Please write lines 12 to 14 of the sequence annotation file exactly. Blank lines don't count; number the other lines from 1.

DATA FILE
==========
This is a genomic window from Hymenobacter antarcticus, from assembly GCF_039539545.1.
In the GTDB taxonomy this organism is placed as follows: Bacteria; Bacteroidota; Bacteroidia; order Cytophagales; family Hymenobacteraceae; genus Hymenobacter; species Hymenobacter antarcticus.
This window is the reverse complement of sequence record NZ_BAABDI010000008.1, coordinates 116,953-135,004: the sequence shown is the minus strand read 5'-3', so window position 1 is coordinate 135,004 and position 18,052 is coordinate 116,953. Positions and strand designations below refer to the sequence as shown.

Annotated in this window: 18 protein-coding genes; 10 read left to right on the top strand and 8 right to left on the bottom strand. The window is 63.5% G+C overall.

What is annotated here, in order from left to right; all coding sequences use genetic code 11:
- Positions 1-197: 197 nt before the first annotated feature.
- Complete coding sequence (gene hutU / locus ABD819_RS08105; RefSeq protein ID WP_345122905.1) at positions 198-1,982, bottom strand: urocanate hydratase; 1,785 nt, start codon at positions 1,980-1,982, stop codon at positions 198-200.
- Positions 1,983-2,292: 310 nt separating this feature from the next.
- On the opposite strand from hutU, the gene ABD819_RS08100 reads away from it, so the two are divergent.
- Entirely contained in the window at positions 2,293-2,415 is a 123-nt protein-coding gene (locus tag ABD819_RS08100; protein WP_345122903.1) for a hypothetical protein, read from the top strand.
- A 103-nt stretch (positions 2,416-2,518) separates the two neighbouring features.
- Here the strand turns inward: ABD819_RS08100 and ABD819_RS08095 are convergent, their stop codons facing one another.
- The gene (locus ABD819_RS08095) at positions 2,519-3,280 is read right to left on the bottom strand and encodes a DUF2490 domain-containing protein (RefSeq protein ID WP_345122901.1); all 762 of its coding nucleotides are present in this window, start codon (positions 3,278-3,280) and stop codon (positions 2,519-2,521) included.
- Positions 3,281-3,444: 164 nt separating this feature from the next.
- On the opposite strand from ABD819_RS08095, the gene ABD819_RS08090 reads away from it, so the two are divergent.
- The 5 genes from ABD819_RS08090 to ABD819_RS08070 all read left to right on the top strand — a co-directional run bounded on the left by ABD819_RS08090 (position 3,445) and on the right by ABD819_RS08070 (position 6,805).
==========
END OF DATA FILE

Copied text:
- Here the strand turns inward: ABD819_RS08100 and ABD819_RS08095 are convergent, their stop codons facing one another.
- The gene (locus ABD819_RS08095) at positions 2,519-3,280 is read right to left on the bottom strand and encodes a DUF2490 domain-containing protein (RefSeq protein ID WP_345122901.1); all 762 of its coding nucleotides are present in this window, start codon (positions 3,278-3,280) and stop codon (positions 2,519-2,521) included.
- Positions 3,281-3,444: 164 nt separating this feature from the next.